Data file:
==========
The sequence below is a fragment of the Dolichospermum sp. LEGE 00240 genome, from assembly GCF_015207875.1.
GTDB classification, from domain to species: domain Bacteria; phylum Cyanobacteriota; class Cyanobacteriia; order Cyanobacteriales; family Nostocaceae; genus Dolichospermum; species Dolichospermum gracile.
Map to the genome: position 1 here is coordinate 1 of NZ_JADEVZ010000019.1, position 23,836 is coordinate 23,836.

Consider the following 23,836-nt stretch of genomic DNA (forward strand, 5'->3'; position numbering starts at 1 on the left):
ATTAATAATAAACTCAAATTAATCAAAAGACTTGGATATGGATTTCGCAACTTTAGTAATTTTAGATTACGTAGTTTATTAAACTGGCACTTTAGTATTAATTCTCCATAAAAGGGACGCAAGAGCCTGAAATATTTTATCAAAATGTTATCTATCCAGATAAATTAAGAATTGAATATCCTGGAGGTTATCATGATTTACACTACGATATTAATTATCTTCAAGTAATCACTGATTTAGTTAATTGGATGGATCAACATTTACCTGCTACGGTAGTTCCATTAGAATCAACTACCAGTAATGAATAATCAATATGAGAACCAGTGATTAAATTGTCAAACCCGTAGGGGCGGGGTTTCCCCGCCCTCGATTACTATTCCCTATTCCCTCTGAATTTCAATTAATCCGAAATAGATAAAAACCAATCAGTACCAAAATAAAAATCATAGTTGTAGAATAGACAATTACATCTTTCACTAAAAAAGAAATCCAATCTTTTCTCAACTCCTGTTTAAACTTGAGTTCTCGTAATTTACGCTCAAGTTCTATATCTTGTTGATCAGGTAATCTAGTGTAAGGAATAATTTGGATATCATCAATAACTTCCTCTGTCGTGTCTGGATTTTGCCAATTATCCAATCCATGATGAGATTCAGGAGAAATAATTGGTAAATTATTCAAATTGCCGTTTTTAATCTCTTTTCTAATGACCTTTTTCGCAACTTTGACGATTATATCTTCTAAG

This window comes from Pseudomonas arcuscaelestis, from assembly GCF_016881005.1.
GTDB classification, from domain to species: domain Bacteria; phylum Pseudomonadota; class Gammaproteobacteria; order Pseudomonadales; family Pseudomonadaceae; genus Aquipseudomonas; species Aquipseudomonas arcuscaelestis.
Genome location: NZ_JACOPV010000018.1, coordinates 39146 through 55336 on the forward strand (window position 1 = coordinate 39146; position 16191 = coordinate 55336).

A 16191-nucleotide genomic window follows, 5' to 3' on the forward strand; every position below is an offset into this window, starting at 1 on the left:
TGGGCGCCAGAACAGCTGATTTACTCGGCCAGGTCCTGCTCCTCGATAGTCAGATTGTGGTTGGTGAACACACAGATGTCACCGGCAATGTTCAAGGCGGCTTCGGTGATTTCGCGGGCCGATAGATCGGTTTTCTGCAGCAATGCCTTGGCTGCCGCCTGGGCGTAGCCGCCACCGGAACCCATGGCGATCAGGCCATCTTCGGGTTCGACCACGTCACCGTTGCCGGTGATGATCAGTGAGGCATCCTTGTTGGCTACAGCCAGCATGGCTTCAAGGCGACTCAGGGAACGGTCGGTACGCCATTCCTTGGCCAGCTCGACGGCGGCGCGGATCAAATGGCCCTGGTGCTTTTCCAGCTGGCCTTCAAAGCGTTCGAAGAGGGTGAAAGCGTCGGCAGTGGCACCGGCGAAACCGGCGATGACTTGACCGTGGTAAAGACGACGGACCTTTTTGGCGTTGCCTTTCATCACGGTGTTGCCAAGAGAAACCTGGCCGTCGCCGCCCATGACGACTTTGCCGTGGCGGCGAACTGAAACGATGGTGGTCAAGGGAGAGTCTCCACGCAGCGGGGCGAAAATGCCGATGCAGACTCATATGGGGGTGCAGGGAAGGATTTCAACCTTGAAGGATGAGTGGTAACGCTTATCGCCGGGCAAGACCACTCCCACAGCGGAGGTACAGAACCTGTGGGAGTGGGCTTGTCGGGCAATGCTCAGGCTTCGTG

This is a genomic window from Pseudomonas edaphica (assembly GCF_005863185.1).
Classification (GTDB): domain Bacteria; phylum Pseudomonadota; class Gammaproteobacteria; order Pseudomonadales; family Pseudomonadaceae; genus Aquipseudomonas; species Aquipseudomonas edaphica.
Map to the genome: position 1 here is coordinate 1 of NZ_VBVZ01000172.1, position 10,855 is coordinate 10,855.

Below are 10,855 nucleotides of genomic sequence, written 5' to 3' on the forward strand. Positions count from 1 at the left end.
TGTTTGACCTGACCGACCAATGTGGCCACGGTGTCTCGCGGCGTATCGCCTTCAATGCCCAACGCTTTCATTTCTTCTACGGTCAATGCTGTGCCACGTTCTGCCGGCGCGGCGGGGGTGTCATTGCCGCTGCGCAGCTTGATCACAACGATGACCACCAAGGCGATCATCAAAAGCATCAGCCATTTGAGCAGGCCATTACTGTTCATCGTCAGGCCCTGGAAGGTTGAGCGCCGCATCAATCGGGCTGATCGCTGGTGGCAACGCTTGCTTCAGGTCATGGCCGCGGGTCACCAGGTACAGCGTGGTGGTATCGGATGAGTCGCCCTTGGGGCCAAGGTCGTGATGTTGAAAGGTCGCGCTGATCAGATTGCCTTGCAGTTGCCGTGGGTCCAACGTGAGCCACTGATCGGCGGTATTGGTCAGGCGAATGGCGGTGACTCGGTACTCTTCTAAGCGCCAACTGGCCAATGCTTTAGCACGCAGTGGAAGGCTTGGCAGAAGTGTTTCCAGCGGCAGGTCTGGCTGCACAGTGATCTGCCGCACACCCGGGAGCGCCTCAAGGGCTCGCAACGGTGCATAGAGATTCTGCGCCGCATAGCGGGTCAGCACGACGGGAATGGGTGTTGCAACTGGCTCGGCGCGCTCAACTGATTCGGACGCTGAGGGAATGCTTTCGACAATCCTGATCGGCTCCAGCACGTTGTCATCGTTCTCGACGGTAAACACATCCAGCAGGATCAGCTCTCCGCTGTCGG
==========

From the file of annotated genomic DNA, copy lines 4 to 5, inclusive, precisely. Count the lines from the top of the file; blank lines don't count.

Consider the following 23,836-nt stretch of genomic DNA (forward strand, 5'->3'; position numbering starts at 1 on the left):
ATTAATAATAAACTCAAATTAATCAAAAGACTTGGATATGGATTTCGCAACTTTAGTAATTTTAGATTACGTAGTTTATTAAACTGGCACTTTAGTATTAATTCTCCATAAAAGGGACGCAAGAGCCTGAAATATTTTATCAAAATGTTATCTATCCAGATAAATTAAGAATTGAATATCCTGGAGGTTATCATGATTTACACTACGATATTAATTATCTTCAAGTAATCACTGATTTAGTTAATTGGATGGATCAACATTTACCTGCTACGGTAGTTCCATTAGAATCAACTACCAGTAATGAATAATCAATATGAGAACCAGTGATTAAATTGTCAAACCCGTAGGGGCGGGGTTTCCCCGCCCTCGATTACTATTCCCTATTCCCTCTGAATTTCAATTAATCCGAAATAGATAAAAACCAATCAGTACCAAAATAAAAATCATAGTTGTAGAATAGACAATTACATCTTTCACTAAAAAAGAAATCCAATCTTTTCTCAACTCCTGTTTAAACTTGAGTTCTCGTAATTTACGCTCAAGTTCTATATCTTGTTGATCAGGTAATCTAGTGTAAGGAATAATTTGGATATCATCAATAACTTCCTCTGTCGTGTCTGGATTTTGCCAATTATCCAATCCATGATGAGATTCAGGAGAAATAATTGGTAAATTATTCAAATTGCCGTTTTTAATCTCTTTTCTAATGACCTTTTTCGCAACTTTGACGATTATATCTTCTAAG